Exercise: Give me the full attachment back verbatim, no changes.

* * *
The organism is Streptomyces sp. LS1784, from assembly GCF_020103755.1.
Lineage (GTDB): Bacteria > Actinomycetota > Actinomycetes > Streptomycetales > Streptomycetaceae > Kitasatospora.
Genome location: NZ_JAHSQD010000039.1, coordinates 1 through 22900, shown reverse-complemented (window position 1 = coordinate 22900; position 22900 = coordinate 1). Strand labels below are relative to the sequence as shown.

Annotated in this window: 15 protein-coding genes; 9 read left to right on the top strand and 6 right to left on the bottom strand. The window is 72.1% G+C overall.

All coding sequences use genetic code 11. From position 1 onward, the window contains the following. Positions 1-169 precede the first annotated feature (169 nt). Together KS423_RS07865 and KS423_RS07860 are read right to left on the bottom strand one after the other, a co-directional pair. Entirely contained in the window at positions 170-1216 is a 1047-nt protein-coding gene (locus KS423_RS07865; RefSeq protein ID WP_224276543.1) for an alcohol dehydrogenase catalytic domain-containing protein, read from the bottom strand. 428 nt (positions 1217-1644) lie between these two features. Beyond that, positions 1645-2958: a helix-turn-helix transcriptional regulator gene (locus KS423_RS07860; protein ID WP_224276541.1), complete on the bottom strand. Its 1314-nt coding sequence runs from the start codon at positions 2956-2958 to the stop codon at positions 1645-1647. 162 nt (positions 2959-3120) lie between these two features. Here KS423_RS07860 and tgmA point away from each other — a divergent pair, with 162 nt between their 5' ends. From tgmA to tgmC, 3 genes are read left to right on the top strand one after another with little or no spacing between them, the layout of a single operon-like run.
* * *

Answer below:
The organism is Streptomyces sp. LS1784, from assembly GCF_020103755.1.
Lineage (GTDB): Bacteria > Actinomycetota > Actinomycetes > Streptomycetales > Streptomycetaceae > Kitasatospora.
Genome location: NZ_JAHSQD010000039.1, coordinates 1 through 22900, shown reverse-complemented (window position 1 = coordinate 22900; position 22900 = coordinate 1). Strand labels below are relative to the sequence as shown.

Annotated in this window: 15 protein-coding genes; 9 read left to right on the top strand and 6 right to left on the bottom strand. The window is 72.1% G+C overall.

All coding sequences use genetic code 11. From position 1 onward, the window contains the following. Positions 1-169 precede the first annotated feature (169 nt). Together KS423_RS07865 and KS423_RS07860 are read right to left on the bottom strand one after the other, a co-directional pair. Entirely contained in the window at positions 170-1216 is a 1047-nt protein-coding gene (locus KS423_RS07865; RefSeq protein ID WP_224276543.1) for an alcohol dehydrogenase catalytic domain-containing protein, read from the bottom strand. 428 nt (positions 1217-1644) lie between these two features. Beyond that, positions 1645-2958: a helix-turn-helix transcriptional regulator gene (locus KS423_RS07860; protein ID WP_224276541.1), complete on the bottom strand. Its 1314-nt coding sequence runs from the start codon at positions 2956-2958 to the stop codon at positions 1645-1647. 162 nt (positions 2959-3120) lie between these two features. Here KS423_RS07860 and tgmA point away from each other — a divergent pair, with 162 nt between their 5' ends. From tgmA to tgmC, 3 genes are read left to right on the top strand one after another with little or no spacing between them, the layout of a single operon-like run.